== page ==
One year later: New River 2014 flood highlights importance of preparedness
NEW RIVER – Aug. 19, 2014 started like a typical rainy day during the monsoon season. In just a few hours, however, it was evident that this was no ordinary storm. Record rainfall caused damage all over the Valley, and New River especially was hit hard. About five inches of rain fell that day, much of it in just five hours.
Over the course of Aug. 19, 2014, Daisy Mountain Fire Department and other Valley fire departments performed multiple water rescues. New River Elementary staff evacuated students to the Anthem Community Center. The I-17 was closed down for miles due to Skunk Creek flooding over the freeway. Roadways around the North Valley flooded and were closed.
While the 8/19/14 flood was unusually severe, flooding is always a possibility during monsoon season. Paul Schickel of Daisy Mountain Fire counsels everyone to plan ahead and be prepared.
“You never really know what you’re going to get,” Schickel said regarding monsoon storms.
Schickel is the Program Organizer of the DMFD Community Emergency Response Team. CERT training helps residents prepare for emergencies and be ready to evacuate if necessary or shelter in place for three days. Schickel encourages everyone to keep three days’ worth of provisions on hand, enough for themselves, their family, and their pets.
In addition to non-perishable food and bottled water, Schickel recommends that residents put together a kit that includes things that would be difficult to replace or go without in an emergency: medication, eyeglasses, and similar items. Another recommendation is having hard copies of insurance policies, family records, and other important documents available so that in an emergency, needed information can be quickly accessed. A flash drive that holds copies of important documents is also recommended, as it is easily portable and can be opened on most computers.
For additional flood protection, DMFD is offering free sandbags at the DMFD Station #141, located at 43814 N New River Road. Residents can stop by and get sandbags during normal business hours.
Maricopa County Flood Control District also stresses the importance of being prepared in case of an emergency. On their Web site, www.fcd.maricopa.gov, the Flood Control District encourages residents to:
Purchase flood insurance for their property,
Stay informed and provide input on flood control projects and studies in your community,
Follow safety guidelines during storms and floods, especially when near flooded washes and riverbeds,
Adhere to regulations when building or maintaining property in a floodplain.
For residents who may be living in a floodplain, the Flood Control District offers information on proper permits and ways to improve property safety in the case of a flood.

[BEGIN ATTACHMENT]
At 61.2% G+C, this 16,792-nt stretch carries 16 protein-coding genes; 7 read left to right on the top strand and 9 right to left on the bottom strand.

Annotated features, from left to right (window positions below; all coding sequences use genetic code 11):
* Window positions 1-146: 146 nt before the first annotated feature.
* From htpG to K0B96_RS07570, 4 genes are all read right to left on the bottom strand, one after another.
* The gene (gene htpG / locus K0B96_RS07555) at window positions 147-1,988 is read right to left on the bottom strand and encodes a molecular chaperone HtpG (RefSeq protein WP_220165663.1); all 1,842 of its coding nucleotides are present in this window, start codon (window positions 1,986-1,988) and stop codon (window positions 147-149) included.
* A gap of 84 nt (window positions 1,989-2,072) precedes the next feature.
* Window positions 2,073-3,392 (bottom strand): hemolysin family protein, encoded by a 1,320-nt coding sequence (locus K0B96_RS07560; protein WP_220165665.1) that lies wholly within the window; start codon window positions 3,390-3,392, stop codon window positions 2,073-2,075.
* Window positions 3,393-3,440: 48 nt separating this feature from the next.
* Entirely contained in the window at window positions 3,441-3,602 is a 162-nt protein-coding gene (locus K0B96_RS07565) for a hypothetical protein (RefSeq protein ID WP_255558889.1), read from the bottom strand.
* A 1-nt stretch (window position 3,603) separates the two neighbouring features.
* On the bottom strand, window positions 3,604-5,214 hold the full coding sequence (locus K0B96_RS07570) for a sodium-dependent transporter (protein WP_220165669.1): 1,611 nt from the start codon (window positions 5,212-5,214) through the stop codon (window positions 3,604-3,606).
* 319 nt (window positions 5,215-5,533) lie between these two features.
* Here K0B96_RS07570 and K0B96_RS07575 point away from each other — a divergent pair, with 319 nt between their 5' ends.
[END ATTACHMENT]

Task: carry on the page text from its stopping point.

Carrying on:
“We encourage residents to obtain floodplain use permits so FCD can work with them to make sure they locate or move barriers on their property, out of a potential water flow,” three Flood Control District staff members wrote in response to a request for information. “We can also help educate them about anchoring tanks and buildings, elevate objects, etc. The Floodplain Management & Services Division at FCD has proper permitting brochures, and the FEMA Floodsmart site is also a great resource with permitting information. FCD will visit areas and talk with people to guide them.”
The Maricopa County Flood Control District also offers information on flood clean-up. See information and recommendations for residents at www.fcd.maricopa.gov/citizen.
The damage caused by last year’s flood is still evident in some areas of the New River Wash. Downed trees and erosion mark where the flood swept through. The damage is, however, reported to be on the surface.
“Overall, our understanding is that there were no significant changes to the river that warranted us to redelineate the floodplain,” Flood Control District staff noted. “Desert rivers naturally move a lot of sediment during a rain event; some areas were scoured and sediment was deposited in other areas. The extent of the water was consistent with our existing floodplain delineation. That means that overall, the water went where we thought it would go.”
The Flood Control District doesn’t specifically handle damage to bridges, such as the bridges on New River Road and the I-17 Frontage Road, but they did note that, according to their data, the bridges were not damaged.
Flash floods are notoriously unpredictable. Having provisions stored and having an emergency plan in place helps residents be prepared for the unexpected.
“We want to get people as involved and active as we can,” Schickel, who organizes CERT training, noted.
Learn more about emergency preparedness through the Daisy Mountain CERT training. The next CERT class starts Thursday, Sept. 3, and will be held at the Daisy Mountain Fire Station #141, located at Circle Mountain and New River Roads. The training runs for eight weeks and is open to anyone who is at least 18 years old. Training is free. The classes will be tailored to the local community. To register or to learn more, contact Paul Schickel at (623) 695-1424 or Paul.Schickel@DMFD.org.
See flood preparedness information from FEMA at Floodsmart.gov.